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Vaginal microbiota composition linked to ovarian cancer risk

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Further research needed

One question that remains from the current study is whether the human microbiota is an important factor in the pathogenesis and development of ovarian cancer.

Currently, there has been no evidence directly linking the composition of the human microbiota to ovarian cancer. As a result, causation has yet to be established by means of randomized studies, since the majority of completed studies have been cross-sectional in nature. As a highly heterogeneous condition, several factors may be involved, including a variety of host reproductive, genetic, microbiota, and lifestyle considerations.

While various mechanisms have been proposed, other less familiar causes could also be implicated. For example, Dr. Nené and colleagues found an association between BRCA1 mutation carriers younger than 50 years of age and the presence of community type O microbiota, while only 10%-15% of females with incident ovarian cancers exhibit this mutation. These findings accentuate the complexities of ovarian cancer pathophysiology.

Despite the suggested benefits of probiotic therapy, there remains a call for systems biology strategies in ovarian cancer research. In a similar manner, the human microbiota needs to be considered in future research.

Hans Verstraelen, MD, MPH, PhD, is affiliated with Ghent University and the Ghent University Hospital in Belgium. Dr. Verstraelen reported no competing interests. These comments are adapted from his editorial (Lancet Oncol. 2019 Jul 9. doi: 10.1016/ S1470-2045[19]30340-7 ).


Women with epithelial ovarian cancer or BRCA1 mutational status were more likely to present with a community type O cervicovaginal microbiota relative to age-matched controls, according to a case-control analysis.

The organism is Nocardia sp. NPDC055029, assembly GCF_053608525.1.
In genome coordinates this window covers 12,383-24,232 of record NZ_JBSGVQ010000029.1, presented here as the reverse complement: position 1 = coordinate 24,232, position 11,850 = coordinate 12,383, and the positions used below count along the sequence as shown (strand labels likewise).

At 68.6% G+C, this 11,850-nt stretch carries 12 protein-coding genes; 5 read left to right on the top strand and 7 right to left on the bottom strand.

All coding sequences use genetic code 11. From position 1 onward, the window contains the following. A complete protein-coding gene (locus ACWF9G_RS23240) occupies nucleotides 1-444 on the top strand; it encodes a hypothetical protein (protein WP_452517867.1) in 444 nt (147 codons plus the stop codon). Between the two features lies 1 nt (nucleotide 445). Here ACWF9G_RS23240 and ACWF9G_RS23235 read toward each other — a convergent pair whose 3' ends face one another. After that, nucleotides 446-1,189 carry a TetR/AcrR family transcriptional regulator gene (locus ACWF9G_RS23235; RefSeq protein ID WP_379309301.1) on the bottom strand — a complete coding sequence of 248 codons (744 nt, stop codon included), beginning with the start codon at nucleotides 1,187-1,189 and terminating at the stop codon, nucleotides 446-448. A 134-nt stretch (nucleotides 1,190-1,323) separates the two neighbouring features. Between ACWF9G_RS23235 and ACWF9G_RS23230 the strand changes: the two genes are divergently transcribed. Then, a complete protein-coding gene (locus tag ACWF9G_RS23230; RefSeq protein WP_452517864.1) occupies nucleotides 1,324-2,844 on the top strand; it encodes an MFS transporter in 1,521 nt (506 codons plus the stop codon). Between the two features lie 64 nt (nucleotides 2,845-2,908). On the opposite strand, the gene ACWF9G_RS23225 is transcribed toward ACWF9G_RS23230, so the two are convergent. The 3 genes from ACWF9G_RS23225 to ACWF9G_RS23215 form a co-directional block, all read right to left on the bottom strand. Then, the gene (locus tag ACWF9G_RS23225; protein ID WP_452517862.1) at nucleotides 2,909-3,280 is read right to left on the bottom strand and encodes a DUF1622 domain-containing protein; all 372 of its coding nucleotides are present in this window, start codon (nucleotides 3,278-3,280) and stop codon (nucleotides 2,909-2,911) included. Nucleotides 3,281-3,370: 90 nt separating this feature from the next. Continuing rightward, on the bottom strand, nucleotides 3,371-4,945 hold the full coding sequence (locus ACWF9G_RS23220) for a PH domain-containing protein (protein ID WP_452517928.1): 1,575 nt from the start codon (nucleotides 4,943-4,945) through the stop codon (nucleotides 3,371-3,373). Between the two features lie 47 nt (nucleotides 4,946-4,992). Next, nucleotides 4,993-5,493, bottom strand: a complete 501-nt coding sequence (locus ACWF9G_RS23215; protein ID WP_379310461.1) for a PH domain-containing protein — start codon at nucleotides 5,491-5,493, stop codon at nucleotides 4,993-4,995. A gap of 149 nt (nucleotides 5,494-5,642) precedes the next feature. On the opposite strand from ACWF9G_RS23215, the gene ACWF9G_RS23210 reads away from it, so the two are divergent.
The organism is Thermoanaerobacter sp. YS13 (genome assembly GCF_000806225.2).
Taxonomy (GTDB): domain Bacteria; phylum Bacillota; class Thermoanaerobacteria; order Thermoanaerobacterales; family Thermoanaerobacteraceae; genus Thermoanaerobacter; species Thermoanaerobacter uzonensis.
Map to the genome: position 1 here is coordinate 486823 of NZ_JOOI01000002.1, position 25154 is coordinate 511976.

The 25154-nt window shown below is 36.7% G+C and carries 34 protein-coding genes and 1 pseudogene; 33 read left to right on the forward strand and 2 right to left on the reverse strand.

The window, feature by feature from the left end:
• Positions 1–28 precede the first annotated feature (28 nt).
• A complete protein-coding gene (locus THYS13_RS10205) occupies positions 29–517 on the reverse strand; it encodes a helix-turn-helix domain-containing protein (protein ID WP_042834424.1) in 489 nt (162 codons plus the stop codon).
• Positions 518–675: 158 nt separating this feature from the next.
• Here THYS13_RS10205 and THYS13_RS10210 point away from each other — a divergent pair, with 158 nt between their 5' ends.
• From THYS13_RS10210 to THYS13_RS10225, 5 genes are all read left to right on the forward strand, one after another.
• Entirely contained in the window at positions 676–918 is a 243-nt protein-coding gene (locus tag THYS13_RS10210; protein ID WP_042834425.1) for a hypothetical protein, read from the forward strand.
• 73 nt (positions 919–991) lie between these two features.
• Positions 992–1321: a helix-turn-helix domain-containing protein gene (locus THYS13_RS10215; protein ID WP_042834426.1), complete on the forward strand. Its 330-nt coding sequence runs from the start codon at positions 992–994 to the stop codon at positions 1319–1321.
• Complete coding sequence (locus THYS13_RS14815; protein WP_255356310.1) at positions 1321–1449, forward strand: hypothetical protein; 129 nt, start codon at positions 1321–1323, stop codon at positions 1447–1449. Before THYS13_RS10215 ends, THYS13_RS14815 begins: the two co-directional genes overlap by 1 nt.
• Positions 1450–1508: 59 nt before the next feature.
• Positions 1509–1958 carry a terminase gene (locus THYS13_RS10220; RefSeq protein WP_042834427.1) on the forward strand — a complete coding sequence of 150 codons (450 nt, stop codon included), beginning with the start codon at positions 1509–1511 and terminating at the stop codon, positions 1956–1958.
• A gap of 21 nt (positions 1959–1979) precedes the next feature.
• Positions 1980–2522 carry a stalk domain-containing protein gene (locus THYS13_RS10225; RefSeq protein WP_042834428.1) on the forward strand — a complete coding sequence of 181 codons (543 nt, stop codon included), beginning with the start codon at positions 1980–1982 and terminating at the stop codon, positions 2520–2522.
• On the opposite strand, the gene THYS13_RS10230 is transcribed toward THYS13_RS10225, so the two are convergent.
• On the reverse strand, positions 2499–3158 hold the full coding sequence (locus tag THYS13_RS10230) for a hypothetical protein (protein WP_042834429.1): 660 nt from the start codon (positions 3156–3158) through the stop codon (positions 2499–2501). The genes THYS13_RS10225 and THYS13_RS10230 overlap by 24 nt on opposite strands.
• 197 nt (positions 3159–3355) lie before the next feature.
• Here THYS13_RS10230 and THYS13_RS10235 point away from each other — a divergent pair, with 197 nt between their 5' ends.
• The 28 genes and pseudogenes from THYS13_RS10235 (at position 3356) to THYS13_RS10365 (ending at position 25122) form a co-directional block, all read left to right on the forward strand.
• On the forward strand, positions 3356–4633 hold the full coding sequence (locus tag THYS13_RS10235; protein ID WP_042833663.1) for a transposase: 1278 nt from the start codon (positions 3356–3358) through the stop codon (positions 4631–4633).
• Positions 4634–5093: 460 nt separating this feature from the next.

The results suggest that the composition of the cervicovaginal microbiome may have a key role in ovarian carcinogenesis. In addition, dysbiosis could be an important risk factor in women at high risk for the disease.

“Our aim was to establish whether women with, or at risk of developing, ovarian cancer have an imbalanced cervicovaginal microbiome,” wrote Nuno R Nené, PhD, of University College London, and colleagues. Their report is in The Lancet Oncology.

The researchers conducted a case-control study of adult females located in five European countries. Study participants were divided into two sets that consisted of 176 females with ovarian cancer and 109 females with a BRCA1 mutation, but without a diagnosis of ovarian cancer.

The two sets were matched with a combination of healthy controls and others with benign gynecologic disorders. Each cohort was split into females younger than 50 years and those over age 50.

In the analysis, females younger than 50 years with ovarian cancer were more likely to have a community type O microbiota relative to age-matched controls (adjusted odds ratio, 2.80; P = .020).

In the BRCA set, women with a BRCA1 mutation who were younger than 50 years were also more likely to present with a community type O microbiota than were wild type age-matched controls (adjusted odds ratio, 2.79; P = .012).

“In both sets, we noted that the younger the participants, the stronger the association between community type O microbiota and ovarian cancer or BRCA1 mutation status,” the researchers wrote.

They acknowledged that a key limitation of the study was the homogenous patient population. Since the vaginal microbiome can vary based on ethnicity, the generalizability of the results may be limited.

“Our findings warrant further detailed analyses of the vaginal microbiome, especially in high-risk women,” they concluded.

The study was funded by the EU’s Horizon 2020 Research and Innovation Programme, the EU’s Horizon 2020 European Research Council Programme, and The Eve Appeal. The authors reported financial affiliations with Eurofins, AstraZeneca, Biocad, Clovis, Pharmamar, Roche, Takeda, and Tesaro.

SOURCE: Nené NR et al. Lancet Oncol. 2019 Jul 9. doi: 10.1016/S1470-2045(19)30340-7.

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